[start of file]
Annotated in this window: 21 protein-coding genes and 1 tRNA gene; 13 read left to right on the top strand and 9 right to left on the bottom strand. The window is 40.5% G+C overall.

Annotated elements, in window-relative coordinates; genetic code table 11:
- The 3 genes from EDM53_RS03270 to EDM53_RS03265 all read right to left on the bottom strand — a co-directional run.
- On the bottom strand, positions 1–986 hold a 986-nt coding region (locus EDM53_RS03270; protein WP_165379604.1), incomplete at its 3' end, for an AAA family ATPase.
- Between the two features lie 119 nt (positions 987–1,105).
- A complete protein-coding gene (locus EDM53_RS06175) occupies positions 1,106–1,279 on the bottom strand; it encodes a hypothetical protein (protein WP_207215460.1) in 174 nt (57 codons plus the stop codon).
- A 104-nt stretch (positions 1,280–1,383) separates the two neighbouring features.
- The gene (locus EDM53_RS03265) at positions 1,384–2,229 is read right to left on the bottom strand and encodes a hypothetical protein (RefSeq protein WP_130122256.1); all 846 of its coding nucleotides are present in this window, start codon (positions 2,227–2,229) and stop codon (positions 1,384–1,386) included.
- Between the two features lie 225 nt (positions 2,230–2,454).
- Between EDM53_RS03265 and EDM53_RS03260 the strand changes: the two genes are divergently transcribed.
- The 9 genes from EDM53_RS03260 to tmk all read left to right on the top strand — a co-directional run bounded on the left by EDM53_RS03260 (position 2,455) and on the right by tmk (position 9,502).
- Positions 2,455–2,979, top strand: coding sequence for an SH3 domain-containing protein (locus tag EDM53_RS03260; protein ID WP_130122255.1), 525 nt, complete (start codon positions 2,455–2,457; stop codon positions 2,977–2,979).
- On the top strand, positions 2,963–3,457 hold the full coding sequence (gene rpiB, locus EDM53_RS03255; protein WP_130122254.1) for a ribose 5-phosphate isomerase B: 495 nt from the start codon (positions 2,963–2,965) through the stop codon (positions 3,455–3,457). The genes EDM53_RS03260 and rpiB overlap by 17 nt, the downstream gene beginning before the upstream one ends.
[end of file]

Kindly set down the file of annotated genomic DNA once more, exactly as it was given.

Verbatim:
Annotated in this window: 21 protein-coding genes and 1 tRNA gene; 13 read left to right on the top strand and 9 right to left on the bottom strand. The window is 40.5% G+C overall.

Annotated elements, in window-relative coordinates; genetic code table 11:
- The 3 genes from EDM53_RS03270 to EDM53_RS03265 all read right to left on the bottom strand — a co-directional run.
- On the bottom strand, positions 1–986 hold a 986-nt coding region (locus EDM53_RS03270; protein WP_165379604.1), incomplete at its 3' end, for an AAA family ATPase.
- Between the two features lie 119 nt (positions 987–1,105).
- A complete protein-coding gene (locus EDM53_RS06175) occupies positions 1,106–1,279 on the bottom strand; it encodes a hypothetical protein (protein WP_207215460.1) in 174 nt (57 codons plus the stop codon).
- A 104-nt stretch (positions 1,280–1,383) separates the two neighbouring features.
- The gene (locus EDM53_RS03265) at positions 1,384–2,229 is read right to left on the bottom strand and encodes a hypothetical protein (RefSeq protein WP_130122256.1); all 846 of its coding nucleotides are present in this window, start codon (positions 2,227–2,229) and stop codon (positions 1,384–1,386) included.
- Between the two features lie 225 nt (positions 2,230–2,454).
- Between EDM53_RS03265 and EDM53_RS03260 the strand changes: the two genes are divergently transcribed.
- The 9 genes from EDM53_RS03260 to tmk all read left to right on the top strand — a co-directional run bounded on the left by EDM53_RS03260 (position 2,455) and on the right by tmk (position 9,502).
- Positions 2,455–2,979, top strand: coding sequence for an SH3 domain-containing protein (locus tag EDM53_RS03260; protein ID WP_130122255.1), 525 nt, complete (start codon positions 2,455–2,457; stop codon positions 2,977–2,979).
- On the top strand, positions 2,963–3,457 hold the full coding sequence (gene rpiB, locus EDM53_RS03255; protein WP_130122254.1) for a ribose 5-phosphate isomerase B: 495 nt from the start codon (positions 2,963–2,965) through the stop codon (positions 3,455–3,457). The genes EDM53_RS03260 and rpiB overlap by 17 nt, the downstream gene beginning before the upstream one ends.